Rising prices and job losses are the two most direct ways an economy inflicts pain on the average citizen. In the 1960s, the economist Arthur Okun added the inflation and unemployment rates in the US to create what is now known as a misery index. This rough and ready measure of economic despair has often been used to assess how well people have done under a particular government, though its popularity diminished after the 1980s as inflation and unemployment in the rich nations declined.
There have been variants of the Okun misery index since then. Robert Barro expanded the index by including growth in gross domestic product (GDP) and the bank rate to the two original variables. Forbes magazine has a tax misery index that adds the marginal rate of various taxes imposed on individuals and companies. According to the magazine’s website, this index is “our best proxy for evaluating whether policy attracts or repels capital and talent.”
A similar proxy can be built to evaluate the macroeconomic stability of a country. Two of the biggest threats to the stability of any economy are the twin deficits — fiscal and current account. Adding the two could give us a useful proxy of how well an economy can maintain its balance when there is global financial turmoil. The news for India is not too good.
The past five years have been a remarkably crisis-free period for the global economy. There have been no painful calamities of the type that hit Asia in 1997 and Russia in 1998. But there is no guarantee that the next few years will be equally tranquil, especially given the credit crisis in the West, the overheated economy in China, rising global inflation and the mess in the US. So, it makes sense to evaluate how the Indian economy can handle global stress in the months ahead.
I have used the economic data for 42 individual countries that The Economist publishes every week. The latest data there shows that India has a current account deficit of 2.4% of GDP and a fiscal deficit of 3.1% of GDP. Add the two. You get a macroeconomic misery index of minus 5.5. That’s outsized. And this number will grow in the months ahead as oil prices rise, the import bill balloons and the government continues to issue off-budget oil bonds to subsidize consumers.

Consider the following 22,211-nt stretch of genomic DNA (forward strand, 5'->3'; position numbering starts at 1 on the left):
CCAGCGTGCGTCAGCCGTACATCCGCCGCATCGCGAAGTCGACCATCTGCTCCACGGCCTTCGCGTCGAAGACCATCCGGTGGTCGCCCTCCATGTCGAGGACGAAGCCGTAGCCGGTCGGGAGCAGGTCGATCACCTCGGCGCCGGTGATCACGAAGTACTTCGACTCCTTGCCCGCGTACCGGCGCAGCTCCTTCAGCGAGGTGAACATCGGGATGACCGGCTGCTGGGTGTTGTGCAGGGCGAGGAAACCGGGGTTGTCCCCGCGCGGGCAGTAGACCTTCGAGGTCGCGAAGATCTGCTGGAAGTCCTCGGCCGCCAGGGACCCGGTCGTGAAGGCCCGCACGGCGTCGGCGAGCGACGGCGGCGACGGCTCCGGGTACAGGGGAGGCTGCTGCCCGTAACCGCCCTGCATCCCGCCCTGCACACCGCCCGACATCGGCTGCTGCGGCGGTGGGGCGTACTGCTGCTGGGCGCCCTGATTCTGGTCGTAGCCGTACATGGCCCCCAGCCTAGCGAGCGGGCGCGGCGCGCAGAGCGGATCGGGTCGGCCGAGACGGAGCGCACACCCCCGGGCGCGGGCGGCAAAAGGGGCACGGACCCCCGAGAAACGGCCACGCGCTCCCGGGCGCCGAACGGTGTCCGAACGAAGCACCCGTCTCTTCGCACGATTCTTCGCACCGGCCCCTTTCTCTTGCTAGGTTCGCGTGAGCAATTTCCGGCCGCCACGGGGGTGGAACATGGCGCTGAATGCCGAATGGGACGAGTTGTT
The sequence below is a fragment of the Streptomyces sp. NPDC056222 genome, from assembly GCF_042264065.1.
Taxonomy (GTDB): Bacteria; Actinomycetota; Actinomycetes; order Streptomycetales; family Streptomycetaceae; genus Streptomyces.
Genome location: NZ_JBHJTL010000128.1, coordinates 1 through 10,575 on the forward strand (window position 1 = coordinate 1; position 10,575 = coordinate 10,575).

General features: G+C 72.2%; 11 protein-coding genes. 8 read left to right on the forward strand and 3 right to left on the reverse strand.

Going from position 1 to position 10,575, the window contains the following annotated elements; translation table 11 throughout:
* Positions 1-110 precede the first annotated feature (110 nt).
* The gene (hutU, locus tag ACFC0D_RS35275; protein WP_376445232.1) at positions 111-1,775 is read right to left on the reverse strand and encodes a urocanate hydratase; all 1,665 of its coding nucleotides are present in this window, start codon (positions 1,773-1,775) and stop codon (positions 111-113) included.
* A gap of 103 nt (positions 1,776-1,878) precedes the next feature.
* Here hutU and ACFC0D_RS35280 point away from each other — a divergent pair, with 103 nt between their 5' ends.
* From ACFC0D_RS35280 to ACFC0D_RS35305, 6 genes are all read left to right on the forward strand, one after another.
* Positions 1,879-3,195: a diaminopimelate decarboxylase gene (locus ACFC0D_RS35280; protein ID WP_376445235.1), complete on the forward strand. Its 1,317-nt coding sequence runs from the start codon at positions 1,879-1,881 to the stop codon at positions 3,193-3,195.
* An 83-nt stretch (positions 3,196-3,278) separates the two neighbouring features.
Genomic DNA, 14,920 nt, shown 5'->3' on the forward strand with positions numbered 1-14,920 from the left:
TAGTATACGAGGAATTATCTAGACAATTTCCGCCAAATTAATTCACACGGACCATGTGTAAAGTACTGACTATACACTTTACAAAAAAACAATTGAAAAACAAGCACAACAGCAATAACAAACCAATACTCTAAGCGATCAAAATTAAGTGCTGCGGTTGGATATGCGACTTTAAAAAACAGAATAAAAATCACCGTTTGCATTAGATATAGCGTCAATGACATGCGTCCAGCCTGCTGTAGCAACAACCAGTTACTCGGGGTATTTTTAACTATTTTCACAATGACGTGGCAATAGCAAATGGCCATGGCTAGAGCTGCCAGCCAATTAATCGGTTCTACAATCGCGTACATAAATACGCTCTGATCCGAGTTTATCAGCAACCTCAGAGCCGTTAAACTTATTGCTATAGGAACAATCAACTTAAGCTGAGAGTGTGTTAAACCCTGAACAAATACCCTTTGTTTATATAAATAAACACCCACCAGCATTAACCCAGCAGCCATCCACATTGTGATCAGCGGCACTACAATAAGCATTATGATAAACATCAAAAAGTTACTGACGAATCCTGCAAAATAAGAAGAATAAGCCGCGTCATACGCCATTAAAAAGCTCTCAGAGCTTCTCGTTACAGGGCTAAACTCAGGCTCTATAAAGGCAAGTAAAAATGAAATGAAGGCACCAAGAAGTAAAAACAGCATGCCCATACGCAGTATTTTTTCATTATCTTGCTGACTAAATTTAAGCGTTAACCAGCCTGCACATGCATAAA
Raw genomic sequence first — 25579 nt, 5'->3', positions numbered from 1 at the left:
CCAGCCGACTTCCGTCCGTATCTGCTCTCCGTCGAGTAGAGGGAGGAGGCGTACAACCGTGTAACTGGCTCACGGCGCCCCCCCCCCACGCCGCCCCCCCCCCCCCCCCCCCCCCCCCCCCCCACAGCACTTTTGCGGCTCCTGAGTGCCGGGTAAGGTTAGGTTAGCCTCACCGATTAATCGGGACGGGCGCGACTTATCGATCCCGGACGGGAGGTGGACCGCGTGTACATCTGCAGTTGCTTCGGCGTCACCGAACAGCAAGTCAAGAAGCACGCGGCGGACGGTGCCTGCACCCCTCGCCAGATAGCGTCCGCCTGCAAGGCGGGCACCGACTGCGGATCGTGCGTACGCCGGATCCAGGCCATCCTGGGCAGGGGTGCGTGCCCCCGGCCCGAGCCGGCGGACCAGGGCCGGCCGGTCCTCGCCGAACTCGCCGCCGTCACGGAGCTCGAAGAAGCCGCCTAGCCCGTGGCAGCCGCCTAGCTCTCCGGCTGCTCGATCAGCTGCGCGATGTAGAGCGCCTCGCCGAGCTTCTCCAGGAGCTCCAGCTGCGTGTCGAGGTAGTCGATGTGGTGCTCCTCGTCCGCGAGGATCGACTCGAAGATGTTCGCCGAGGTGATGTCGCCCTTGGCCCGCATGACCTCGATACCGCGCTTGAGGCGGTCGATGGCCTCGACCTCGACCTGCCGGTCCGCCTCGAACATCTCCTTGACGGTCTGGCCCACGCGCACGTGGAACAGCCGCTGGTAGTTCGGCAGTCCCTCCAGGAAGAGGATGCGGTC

How does India compare with the rest of the world? The US does far worse, with an index value of minus 7. Most other countries in the euro area, too, have worse combinations of fiscal and current account balances.
So, India does not do too badly compared with the rich nations. But it’s a completely different story when we turn our attention to our peers in the global arena. China and Russia both have fiscal and current account surpluses. Their index values are well into positive territory. Brazil has modest deficits that add up to minus 2.6. Malaysia and Thailand have fiscal deficits that are close to Indian levels, but these are balanced by strong current account surpluses. Actually, as far as emerging market economies are concerned, only Pakistan and Egypt are worse off than we are.
Is India slouching to a repeat of the 1991 crisis? The possibility cannot be dismissed. But though we once again have the same noxious combination of widening fiscal and current account deficits, India has several economic strengths as well. India today has a more dynamic economy, less volatile and short-term external debt, a huge pile of foreign exchange reserves and more sophisticated economic management than it did in 1991. A new report on India’s rising twin deficits by Citigroup economists Rohini Malkani and Anushka Shah points out that there are factors that “put the odds in favour of India’s resilience rather than its vulnerability”. That’s true.
But there is little doubt that the economic fundamentals are deteriorating. The hole in the government’s finances is getting bigger. It could now be close to 1991 levels, if measured correctly. The current account deficit, too, is growing and could conceivably touch 1991 levels by the end of this year. The foreign exchange market has already picked up these worrying signs. The rupee has been slipping against most major currencies over the past few weeks. Somewhere in some tax haven, a few hedge funds must be seeing these trends and sharpening their claws.
It is unfortunate and inexcusable that India is now at a point when it seems far more vulnerable than most other emerging market economies. The government should have used the splendid five-year economic boom and soaring tax collections to slash its deficit and prepare the economy for an economic downturn. It did not.
History will not judge the United Progressive Alliance government too kindly on this score. It is distressing that some of the same people who helped pull India out of trouble in 1991 have done so little to prepare for the next round of economic turmoil. One expected more from a team led by Manmohan Singh.
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